Then I was invited to speak on the topic of utility media relations at a conference held by Western Energy Institute. That was the perfect opportunity to discuss the importance of basic Media Relations practices. I reviewed the news pages of WEI members, roughly 80 providers of electricity and natural gas, and out of that came my findings.
Below I riff on another critical element of a top-quality media relations practice that I shared with the WEI attendees.
Media Relations 102: Make It Easy to Find You
The goal here is to make it fast and easy for a reporter to locate a utility spokesperson, in effect, idiot-proofing your news page of your utility’s website.
The implied standard I used for this was, how many mouse clicks would it take to locate the investor relations representatives at shareholder-owned utilities? If you’ve never benchmarked your media relations practices, this would be an insightful exercise!
In most cases, it took me no more than two or three mouse clicks to locate the specific names, email addresses, and direct phone numbers (often including cellphone numbers, which meant I could text) for those who talk to the financial community. In my research for the WEI talk, I found that few utilities make it that easy to find their media relations representatives.
Communications Tip: Some best practices in media relations never go away, like media reps promptly answering and responding to calls, texts or emails and including their contact info where it can be found easily on their website.
Generally speaking, here’s the qualitative criteria I used in researching my WEI talk to decide how easy I could locate a utility media relations representative:
Best Practice: List specific spokesperson name, phone number, and email address on the “News” landing page and on press releases.
Pretty Good Practice: Provide a specific spokesperson’s name, phone number, and email on either the “News” landing page or press releases.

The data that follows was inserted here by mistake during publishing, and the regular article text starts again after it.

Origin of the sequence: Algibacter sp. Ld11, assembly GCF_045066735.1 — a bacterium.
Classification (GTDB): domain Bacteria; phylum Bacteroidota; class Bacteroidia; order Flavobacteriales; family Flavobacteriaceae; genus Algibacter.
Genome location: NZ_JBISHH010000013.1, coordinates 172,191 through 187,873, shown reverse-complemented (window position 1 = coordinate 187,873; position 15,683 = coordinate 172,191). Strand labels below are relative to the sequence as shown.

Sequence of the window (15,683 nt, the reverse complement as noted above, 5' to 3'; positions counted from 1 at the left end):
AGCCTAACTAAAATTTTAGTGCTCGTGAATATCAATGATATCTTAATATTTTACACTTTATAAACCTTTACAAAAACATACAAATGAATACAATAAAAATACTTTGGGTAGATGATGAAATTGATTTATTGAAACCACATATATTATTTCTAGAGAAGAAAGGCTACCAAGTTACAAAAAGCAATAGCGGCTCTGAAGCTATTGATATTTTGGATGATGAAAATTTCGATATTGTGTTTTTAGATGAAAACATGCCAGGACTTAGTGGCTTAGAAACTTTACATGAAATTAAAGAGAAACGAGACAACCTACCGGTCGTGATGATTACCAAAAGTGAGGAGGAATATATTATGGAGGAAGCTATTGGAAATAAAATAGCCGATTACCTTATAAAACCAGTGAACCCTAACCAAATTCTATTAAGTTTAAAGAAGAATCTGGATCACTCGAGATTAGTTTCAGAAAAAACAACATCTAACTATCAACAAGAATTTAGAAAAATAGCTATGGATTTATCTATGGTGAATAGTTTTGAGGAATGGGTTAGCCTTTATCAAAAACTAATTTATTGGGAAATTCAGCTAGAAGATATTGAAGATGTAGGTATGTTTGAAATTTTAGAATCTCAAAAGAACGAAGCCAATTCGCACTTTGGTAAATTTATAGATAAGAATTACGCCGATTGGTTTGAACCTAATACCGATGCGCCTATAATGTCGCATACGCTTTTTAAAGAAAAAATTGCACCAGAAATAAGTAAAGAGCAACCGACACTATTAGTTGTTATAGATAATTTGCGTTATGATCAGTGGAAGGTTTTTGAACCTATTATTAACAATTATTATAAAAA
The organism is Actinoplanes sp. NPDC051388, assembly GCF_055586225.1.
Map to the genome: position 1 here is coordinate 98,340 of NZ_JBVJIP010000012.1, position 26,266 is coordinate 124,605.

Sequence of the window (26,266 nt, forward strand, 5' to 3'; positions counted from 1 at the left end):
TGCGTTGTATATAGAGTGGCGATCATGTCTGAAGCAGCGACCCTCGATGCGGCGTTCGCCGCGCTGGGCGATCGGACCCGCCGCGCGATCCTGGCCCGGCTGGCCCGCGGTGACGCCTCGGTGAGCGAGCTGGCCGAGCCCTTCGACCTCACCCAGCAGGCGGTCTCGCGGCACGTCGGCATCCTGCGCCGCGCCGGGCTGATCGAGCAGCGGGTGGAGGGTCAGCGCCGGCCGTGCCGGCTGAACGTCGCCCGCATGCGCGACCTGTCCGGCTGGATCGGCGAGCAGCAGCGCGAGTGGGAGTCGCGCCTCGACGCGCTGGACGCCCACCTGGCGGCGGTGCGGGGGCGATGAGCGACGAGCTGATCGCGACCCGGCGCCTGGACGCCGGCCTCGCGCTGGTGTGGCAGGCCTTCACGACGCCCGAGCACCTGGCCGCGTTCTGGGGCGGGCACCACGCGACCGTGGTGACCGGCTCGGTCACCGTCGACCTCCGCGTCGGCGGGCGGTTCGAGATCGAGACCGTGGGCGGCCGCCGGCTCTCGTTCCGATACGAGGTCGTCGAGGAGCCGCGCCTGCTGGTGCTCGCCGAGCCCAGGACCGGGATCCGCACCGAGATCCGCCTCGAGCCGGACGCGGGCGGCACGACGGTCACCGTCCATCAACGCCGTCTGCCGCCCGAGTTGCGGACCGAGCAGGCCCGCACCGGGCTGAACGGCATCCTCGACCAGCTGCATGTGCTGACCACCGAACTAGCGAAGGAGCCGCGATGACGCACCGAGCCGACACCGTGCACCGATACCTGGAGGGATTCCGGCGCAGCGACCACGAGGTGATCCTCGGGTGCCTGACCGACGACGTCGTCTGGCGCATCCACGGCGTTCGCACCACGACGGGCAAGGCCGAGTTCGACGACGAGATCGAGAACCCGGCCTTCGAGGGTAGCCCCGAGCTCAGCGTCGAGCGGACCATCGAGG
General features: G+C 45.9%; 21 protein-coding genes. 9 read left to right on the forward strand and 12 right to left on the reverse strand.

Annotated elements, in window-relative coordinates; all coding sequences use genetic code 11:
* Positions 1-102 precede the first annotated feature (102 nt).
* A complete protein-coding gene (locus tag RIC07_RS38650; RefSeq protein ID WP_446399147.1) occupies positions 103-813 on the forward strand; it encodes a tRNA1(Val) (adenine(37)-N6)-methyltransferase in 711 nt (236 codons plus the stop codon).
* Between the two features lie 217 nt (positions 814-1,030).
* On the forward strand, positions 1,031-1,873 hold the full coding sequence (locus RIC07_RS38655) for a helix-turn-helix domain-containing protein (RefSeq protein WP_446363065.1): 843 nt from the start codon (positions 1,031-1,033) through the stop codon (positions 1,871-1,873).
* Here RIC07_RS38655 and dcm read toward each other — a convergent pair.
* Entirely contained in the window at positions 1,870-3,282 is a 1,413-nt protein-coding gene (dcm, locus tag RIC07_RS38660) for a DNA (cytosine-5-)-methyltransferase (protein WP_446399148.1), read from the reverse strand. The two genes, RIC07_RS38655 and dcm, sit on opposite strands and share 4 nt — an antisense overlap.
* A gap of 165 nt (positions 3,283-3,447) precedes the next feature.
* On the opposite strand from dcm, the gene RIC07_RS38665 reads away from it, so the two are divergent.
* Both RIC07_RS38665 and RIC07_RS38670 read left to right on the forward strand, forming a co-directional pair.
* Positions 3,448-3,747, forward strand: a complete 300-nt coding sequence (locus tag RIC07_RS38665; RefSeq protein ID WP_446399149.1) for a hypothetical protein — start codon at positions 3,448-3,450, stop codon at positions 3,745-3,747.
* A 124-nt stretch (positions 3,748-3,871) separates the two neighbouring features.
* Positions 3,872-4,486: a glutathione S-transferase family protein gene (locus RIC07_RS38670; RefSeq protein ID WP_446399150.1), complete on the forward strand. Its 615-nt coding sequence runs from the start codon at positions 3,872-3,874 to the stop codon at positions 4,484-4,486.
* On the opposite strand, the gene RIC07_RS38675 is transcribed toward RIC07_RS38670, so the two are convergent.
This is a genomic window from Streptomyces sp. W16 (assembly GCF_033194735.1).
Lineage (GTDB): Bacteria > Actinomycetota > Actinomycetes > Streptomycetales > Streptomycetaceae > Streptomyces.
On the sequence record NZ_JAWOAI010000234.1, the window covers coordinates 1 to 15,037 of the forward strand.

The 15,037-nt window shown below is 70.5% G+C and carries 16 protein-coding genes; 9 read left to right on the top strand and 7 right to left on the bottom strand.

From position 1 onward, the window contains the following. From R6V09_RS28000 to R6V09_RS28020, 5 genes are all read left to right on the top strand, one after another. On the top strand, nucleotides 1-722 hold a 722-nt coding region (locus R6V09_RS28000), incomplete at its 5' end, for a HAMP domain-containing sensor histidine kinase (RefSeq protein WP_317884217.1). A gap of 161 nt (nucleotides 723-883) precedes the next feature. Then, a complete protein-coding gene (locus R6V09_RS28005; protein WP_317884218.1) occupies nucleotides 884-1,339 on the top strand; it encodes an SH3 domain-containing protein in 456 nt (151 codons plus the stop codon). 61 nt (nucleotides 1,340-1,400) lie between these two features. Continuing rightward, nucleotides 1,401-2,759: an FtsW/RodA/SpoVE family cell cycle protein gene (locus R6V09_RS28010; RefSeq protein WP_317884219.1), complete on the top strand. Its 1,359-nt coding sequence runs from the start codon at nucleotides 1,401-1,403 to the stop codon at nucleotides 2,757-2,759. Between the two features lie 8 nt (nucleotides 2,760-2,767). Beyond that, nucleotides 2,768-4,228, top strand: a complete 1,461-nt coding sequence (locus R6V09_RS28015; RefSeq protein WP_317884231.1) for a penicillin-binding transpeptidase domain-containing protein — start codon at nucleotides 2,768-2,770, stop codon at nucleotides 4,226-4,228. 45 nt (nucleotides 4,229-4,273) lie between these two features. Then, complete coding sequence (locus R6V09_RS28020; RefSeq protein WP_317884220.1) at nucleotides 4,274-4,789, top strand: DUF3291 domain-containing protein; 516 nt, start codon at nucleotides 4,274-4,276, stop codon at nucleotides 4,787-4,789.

Not Very Good Practice: Include a blinded name, a toll-free phone number, and blinded email address, either on news landing page or on news releases.
Truly Awful Practice: Not include at all a spokesperson’s name, number, or email address anywhere on the company’s website!
In general, the media relations practices of the 80-some members of the WEI whose websites I reviewed were distributed along a bell-shaped curve, with roughly 10% falling into the “Best Practice” or “Awful Practice” categories and the remaining 80% split more or less evenly between “Pretty Good” and “Not Very Good” practices.
Illustration Credits: iStock
Coming Soon – Media Relations 201 and 202: Other Critical Ingredients to Getting More Favorable Media Coverage
Media Relations: 10 Tips from Two Pros
The utility media relations function can help turn stakeholders into advocates, producing a wide range of benefits: lessened frictions, lowered costs, enhanced customer relations, increased customer satisfaction and improved brand equity.
But when utility spokespersons have a tin ear or a heavy hand, they can create problems internally and externally: for executives, for customer service representatives, for legislative and regulatory affairs managers and for departments seeking to build infrastructure.
Read more here.
Additional EEC Resources on Media Relations